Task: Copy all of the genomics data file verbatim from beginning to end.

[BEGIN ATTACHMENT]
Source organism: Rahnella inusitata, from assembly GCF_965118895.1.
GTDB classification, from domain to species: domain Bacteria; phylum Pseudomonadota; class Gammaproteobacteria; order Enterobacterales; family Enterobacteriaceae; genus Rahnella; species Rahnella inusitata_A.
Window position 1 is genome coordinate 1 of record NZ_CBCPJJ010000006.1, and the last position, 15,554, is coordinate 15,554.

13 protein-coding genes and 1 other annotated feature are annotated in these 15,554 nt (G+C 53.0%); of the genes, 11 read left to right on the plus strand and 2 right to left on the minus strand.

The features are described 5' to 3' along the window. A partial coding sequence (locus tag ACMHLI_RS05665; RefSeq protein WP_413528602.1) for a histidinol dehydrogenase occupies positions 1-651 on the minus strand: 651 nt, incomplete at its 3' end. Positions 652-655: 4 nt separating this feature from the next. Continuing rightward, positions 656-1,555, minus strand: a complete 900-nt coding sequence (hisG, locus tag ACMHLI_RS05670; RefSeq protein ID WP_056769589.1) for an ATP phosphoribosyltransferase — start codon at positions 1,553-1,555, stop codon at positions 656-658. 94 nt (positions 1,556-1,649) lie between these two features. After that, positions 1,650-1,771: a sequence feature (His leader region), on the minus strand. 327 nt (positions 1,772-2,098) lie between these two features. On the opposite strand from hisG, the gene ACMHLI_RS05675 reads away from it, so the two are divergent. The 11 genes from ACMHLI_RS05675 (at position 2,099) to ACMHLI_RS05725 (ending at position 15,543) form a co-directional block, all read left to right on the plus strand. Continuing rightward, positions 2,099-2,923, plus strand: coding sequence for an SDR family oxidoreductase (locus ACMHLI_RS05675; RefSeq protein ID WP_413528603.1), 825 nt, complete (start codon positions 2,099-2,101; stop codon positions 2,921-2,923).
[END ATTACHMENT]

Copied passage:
Source organism: Rahnella inusitata, from assembly GCF_965118895.1.
GTDB classification, from domain to species: domain Bacteria; phylum Pseudomonadota; class Gammaproteobacteria; order Enterobacterales; family Enterobacteriaceae; genus Rahnella; species Rahnella inusitata_A.
Window position 1 is genome coordinate 1 of record NZ_CBCPJJ010000006.1, and the last position, 15,554, is coordinate 15,554.

13 protein-coding genes and 1 other annotated feature are annotated in these 15,554 nt (G+C 53.0%); of the genes, 11 read left to right on the plus strand and 2 right to left on the minus strand.

The features are described 5' to 3' along the window. A partial coding sequence (locus tag ACMHLI_RS05665; RefSeq protein WP_413528602.1) for a histidinol dehydrogenase occupies positions 1-651 on the minus strand: 651 nt, incomplete at its 3' end. Positions 652-655: 4 nt separating this feature from the next. Continuing rightward, positions 656-1,555, minus strand: a complete 900-nt coding sequence (hisG, locus tag ACMHLI_RS05670; RefSeq protein ID WP_056769589.1) for an ATP phosphoribosyltransferase — start codon at positions 1,553-1,555, stop codon at positions 656-658. 94 nt (positions 1,556-1,649) lie between these two features. After that, positions 1,650-1,771: a sequence feature (His leader region), on the minus strand. 327 nt (positions 1,772-2,098) lie between these two features. On the opposite strand from hisG, the gene ACMHLI_RS05675 reads away from it, so the two are divergent. The 11 genes from ACMHLI_RS05675 (at position 2,099) to ACMHLI_RS05725 (ending at position 15,543) form a co-directional block, all read left to right on the plus strand. Continuing rightward, positions 2,099-2,923, plus strand: coding sequence for an SDR family oxidoreductase (locus ACMHLI_RS05675; RefSeq protein ID WP_413528603.1), 825 nt, complete (start codon positions 2,099-2,101; stop codon positions 2,921-2,923).